Vikings' stadium options narrow

Hennepin Board Chairman Mike Opat said the county won't pursue a deal with the team.

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Hennepin County Board Chairman Mike Opat

Photo: Kyndell Harkness, Star Tribune file

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Hennepin County took itself out of the running on Thursday as a potential funding partner for a new Vikings stadium, a decision that appears to narrow the list of possible locations to Minneapolis' Metrodome and the former munitions plant site in Arden Hills.

In a letter to Gov. Mark Dayton, Hennepin County Board Chairman Mike Opat said that proposed state budget cuts, perceived legislative ambivalence for a stadium and lack of time to develop "a thoughtful proposal" had persuaded him to stop pursuing a possible agreement with the Vikings. "In this time of severe cuts proposed to local governments and to the services we provide, it is too burdensome for Hennepin County to act as a local partner for the Vikings stadium," Opat wrote. Hennepin County was the only potential local funding partner backing a new stadium in the Farmers Market area near Target Field, a site that enjoys enthusiastic support from downtown Minneapolis business leaders. Opat's decision appears to take that site off the list of contenders, since Minneapolis city leaders favor the cheaper Dome location.

John Stiles, spokesman for Minneapolis Mayor R.T. Rybak, said the mayor "has always thought that the Farmers Market site was too expensive, and he's continuing to work on the Dome site." Rybak has said Minneapolis doesn't have the resources to finance one-third of a new stadium, as the current bill requires of a local partner. But Stiles said there are "a lot of different ways you could get a local partner done. It wouldn't have to be just one. ... I don't know that the final resolution would include a three-way split."

The bill introduced last month divides the cost of a stadium -- estimated at $700 million to $900 million -- three ways among the state, the team and an unnamed local partner.

Asked on Thursday whether he had a site preference, Dayton answered: "In Minnesota."

The Star Tribune owns five blocks near the Dome that could be involved in a stadium deal. In 2007, the Vikings struck a tentative $45 million deal for that property but withdrew, citing turmoil in credit markets.

Ted Mondale, chairman of the Metropolitan Sports Facilities Commission, said he's optimistic that a deal can get done by the Legislature's scheduled adjournment on May 23.

"The situation is extremely fluid," he said. "We may have a local partner, we may not. We may have a new proposal on the table, we may not."

Lester Bagley, the Vikings' vice president of public affairs and stadium development, said the team hopes "within days" to present a stadium package finalizing contributions from the team and a local partner. "There's a lot of effort going regarding the Metrodome site," he said.

The site that team owners Zygi and Mark Wilf were scrutinizing with state leaders on Thursday was Arden Hills. They met with transportation officials, legislators and Ramsey County leaders about the cost of infrastructure that would be needed for that site.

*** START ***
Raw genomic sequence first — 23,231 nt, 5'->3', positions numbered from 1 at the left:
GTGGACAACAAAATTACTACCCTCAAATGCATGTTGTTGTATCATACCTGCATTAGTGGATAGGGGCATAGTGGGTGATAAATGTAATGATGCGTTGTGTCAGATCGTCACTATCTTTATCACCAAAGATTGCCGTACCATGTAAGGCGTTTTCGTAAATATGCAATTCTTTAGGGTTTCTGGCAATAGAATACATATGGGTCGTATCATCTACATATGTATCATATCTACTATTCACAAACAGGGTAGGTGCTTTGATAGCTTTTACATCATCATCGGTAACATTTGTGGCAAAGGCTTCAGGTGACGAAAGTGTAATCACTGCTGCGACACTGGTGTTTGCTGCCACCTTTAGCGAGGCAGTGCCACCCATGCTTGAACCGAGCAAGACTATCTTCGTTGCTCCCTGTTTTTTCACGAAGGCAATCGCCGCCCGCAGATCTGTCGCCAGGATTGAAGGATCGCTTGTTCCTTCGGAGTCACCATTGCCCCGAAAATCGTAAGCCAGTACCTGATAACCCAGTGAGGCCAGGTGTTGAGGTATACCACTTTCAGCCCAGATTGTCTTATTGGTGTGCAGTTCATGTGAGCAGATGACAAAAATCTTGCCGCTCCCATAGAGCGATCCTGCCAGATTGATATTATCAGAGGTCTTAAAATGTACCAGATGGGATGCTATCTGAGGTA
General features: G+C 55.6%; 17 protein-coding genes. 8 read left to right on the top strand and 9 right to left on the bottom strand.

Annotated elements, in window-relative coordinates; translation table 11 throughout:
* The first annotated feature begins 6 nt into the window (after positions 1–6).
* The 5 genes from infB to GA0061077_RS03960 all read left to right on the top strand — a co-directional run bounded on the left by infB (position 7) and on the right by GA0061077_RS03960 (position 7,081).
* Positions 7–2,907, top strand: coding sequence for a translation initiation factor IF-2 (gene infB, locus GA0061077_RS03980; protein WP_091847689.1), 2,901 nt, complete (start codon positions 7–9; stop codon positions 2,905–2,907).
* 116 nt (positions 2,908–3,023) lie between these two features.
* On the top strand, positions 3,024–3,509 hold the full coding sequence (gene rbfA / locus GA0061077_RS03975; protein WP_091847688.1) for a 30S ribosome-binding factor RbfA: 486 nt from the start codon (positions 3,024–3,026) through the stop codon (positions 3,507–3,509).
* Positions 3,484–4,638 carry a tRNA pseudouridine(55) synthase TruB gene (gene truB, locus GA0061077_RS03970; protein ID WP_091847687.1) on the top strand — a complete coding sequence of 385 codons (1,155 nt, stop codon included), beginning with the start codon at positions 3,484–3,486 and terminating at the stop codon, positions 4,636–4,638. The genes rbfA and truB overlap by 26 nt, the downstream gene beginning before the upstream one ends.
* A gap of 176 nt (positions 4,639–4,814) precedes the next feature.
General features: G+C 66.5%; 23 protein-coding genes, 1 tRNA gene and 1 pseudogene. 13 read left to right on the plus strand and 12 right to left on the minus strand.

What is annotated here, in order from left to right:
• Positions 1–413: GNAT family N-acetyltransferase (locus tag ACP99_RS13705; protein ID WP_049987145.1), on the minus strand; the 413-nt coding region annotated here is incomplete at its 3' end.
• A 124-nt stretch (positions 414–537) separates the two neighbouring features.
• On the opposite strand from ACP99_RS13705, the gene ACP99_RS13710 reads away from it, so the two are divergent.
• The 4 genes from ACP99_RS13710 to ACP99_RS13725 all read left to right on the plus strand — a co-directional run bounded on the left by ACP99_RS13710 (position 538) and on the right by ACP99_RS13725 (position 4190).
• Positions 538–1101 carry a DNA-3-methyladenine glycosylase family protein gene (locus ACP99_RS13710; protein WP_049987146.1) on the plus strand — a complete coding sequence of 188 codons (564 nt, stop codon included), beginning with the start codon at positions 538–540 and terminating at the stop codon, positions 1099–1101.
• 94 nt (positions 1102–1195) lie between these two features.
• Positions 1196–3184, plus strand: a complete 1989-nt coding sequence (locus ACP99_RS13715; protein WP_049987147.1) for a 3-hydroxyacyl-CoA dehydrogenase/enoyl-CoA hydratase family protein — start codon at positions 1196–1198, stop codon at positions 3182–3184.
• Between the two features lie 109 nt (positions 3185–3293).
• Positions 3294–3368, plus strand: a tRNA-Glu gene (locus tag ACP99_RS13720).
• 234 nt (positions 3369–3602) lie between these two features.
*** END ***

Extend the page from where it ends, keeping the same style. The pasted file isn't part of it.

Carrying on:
Ramsey County Commissioner Tony Bennett, a vocal proponent of the Arden Hills site, said his county was in a better position now that Hennepin was out of the picture. But he said the site was still hobbled by false assumptions about its infrastructure needs and what he said was Mondale's favoritism toward the Dome site.

Bennett said studies show the cost of improving Interstates 694 and 35W near Arden Hills would be close to $100 million, not $240 million as reported. That stretch needs work even without the Vikings, he said.

Bennett said that Mondale was "supposed to be neutral, but everything I hear is that he's only pushing the Dome site. It frustrates me because we haven't had any help from him in putting together a deal."

Mondale denied that. "I've spent a lot of time helping his site," he said, adding that he had been at Thursday's meeting with MnDOT officials about Arden Hills.

Openly skeptical

Opat spearheaded Hennepin County's efforts five years ago to pass a sales tax to help build Target Field for the Twins. He has been openly skeptical about prospects for a similar partnership with the Vikings, but kept the door open.

In his letter to Dayton, Opat said "a small team of very talented staff" met several times with team executives to discuss the Farmers Market area.

Although other commissioners were lukewarm at best about committing county financing for another stadium, Opat said he thought the right deal might have won their support. But Opat, a DFLer, said he didn't think GOP legislators from Hennepin County were interested in a stadium effort.

Many legislators were surprised by Opat's announcement, but some said it didn't necessarily mean the stadium proposal was dead.

"There are still two viable potential partners," said Rep. Morrie Lanning, R-Moorhead, chief House author of the stadium legislation. "I don't know what might happennext."

Rep. Kate Knuth, DFL-New Brighton, whose district includes Arden Hills, said she also was unsure of the next step. "I think taxpayers paying more than half [of the stadium's cost] is problematic," she said.

Staff writers Mike Kaszuba and Rachel Stassen-Berger contributed to this report. Kevin Duchschere • 612-673-4455

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